I think I'll have something like a 27"/32" monitor on the left in portrait and a wide or ultra-wide 34" monitor in landscape in the right.

Lastly, I'm definitely wanting a monitor that can reduce eye strain. i.e. Anti-flicker, matte, high refresh rate.

Based on this info can you recommend anything?
 
Last edited:

Seiko4169

macrumors member
Jun 18, 2012
76
49
England
Me? From what I can see in the specs, the main difference between LG I listed and the XDR is 600 to 1600 nits.

My work isn't video but I want to do some video and Photoshop editing for content creation.

I don't even think I'd appreciate the XDR in all its glory.

I'm a software dev and also do some UI/Graphic design.

If I can find a 4K, HDR 1000 with Thunderbolt that would be nice. But even then, we don't really need Thunderbolt right.

Btw, I don't like to read small fonts that usually come with high solution displays since my eyes are not what they used to be. But I still want to have four or so IDEs / text editors open side by side. Would a 32" display be wide enough?
Yep, the XDR is certainly a stretch but the 6K appeals to me over the 5K I have. Just more desktop :)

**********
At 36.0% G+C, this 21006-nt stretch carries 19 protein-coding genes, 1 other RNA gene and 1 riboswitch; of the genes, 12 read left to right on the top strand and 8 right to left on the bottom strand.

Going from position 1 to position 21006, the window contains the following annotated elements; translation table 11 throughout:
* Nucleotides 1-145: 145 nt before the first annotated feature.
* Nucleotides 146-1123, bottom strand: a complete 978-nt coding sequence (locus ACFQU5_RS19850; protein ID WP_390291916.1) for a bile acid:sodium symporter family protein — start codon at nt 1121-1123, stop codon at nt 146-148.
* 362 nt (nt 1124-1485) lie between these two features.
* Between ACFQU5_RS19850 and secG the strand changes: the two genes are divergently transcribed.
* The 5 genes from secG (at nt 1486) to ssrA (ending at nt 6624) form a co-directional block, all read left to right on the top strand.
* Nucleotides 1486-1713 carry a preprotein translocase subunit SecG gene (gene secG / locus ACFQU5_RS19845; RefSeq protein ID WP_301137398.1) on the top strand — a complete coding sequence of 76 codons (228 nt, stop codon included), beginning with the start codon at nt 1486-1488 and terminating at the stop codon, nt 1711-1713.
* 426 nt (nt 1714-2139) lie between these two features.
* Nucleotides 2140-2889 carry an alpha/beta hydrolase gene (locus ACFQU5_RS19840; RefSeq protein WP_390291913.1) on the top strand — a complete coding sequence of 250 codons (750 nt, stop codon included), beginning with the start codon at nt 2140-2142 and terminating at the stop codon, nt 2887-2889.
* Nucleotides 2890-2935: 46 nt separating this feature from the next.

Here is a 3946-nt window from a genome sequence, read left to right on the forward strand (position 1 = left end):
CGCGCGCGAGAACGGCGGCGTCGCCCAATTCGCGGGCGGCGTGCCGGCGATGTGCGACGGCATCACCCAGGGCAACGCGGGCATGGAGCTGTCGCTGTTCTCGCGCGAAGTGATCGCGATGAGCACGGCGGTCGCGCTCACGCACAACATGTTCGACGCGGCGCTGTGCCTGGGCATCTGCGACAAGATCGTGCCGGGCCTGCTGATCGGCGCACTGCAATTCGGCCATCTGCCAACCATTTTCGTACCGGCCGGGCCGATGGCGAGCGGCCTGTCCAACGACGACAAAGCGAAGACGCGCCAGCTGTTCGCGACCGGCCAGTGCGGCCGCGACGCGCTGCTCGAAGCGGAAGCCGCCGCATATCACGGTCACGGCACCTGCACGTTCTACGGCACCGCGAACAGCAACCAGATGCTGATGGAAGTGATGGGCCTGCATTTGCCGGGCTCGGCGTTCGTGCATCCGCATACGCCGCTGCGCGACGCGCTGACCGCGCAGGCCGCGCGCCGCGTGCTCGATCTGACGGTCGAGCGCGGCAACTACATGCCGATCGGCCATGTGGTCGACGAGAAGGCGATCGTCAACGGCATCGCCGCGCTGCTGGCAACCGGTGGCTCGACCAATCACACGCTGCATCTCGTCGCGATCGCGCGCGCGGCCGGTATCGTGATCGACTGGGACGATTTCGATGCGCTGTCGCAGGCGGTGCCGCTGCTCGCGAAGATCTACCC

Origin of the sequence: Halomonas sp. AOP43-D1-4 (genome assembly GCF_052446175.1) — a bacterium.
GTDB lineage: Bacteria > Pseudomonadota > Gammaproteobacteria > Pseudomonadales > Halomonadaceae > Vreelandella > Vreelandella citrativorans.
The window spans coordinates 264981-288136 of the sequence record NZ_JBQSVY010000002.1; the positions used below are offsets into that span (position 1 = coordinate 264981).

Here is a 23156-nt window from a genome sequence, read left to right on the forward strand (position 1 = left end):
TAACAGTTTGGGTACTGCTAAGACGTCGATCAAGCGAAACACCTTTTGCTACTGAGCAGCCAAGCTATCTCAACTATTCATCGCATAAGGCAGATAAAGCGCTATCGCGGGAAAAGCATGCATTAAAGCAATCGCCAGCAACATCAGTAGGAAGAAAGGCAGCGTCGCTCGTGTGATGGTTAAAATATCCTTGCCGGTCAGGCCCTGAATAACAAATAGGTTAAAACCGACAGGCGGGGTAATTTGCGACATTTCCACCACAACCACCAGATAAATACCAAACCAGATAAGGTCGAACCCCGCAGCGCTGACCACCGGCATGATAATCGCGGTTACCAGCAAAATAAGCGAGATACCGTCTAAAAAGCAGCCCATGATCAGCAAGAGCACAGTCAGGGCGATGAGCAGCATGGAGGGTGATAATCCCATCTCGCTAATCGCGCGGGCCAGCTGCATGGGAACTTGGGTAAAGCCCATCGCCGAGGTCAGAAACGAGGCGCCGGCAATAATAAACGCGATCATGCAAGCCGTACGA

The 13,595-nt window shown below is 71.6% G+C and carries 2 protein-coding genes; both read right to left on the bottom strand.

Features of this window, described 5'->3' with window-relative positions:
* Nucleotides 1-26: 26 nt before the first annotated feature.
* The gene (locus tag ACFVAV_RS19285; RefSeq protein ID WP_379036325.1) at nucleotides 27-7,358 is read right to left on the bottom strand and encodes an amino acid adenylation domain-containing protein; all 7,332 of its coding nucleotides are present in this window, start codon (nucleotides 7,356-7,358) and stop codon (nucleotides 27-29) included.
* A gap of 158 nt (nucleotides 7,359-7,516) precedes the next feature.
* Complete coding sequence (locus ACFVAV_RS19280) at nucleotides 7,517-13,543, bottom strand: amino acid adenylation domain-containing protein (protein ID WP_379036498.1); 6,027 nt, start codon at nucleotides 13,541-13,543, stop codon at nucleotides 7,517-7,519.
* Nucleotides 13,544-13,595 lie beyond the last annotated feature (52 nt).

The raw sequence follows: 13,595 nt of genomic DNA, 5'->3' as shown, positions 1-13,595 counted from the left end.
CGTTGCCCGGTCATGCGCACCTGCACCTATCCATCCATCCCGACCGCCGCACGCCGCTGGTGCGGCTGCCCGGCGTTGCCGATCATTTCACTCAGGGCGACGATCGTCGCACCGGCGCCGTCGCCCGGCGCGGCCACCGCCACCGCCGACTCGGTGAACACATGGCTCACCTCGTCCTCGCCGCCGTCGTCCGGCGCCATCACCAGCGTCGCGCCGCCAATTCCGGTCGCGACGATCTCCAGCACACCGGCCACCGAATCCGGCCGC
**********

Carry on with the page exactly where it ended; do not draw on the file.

Lihp8270

macrumors 65816
Dec 31, 2016
1,108
1,561
That's not very specific. Do you mean a common 34" 3440x1440, a 38" 3840x1600, the crazy wide 49" 5120x1440, or something else?
I think they’re 38” but I’m not back in the office until New Year to check the exactly mode
 

patent10021

macrumors 68040
Original poster
Apr 23, 2004
3,505
794
Was home for the holidays and to save my eyes I used my parents' 2016 Sony smart TV. Nothing glorious.

Connected the old 2015 MBP 16" to it via single HDMI cable and that's it. Was able to do some light development for a few days without ripping my eyes out.

I thought the image was good for casual programming and the MBP recognized the Sony and auto-adjusted everything. I didn't have to do a thing. Was able to use MBP display for video tutorials on the right and the Sony for my IDE on the left. Only think I would've liked would've been to rotate the Sony vertically for long Jupyter notebooks.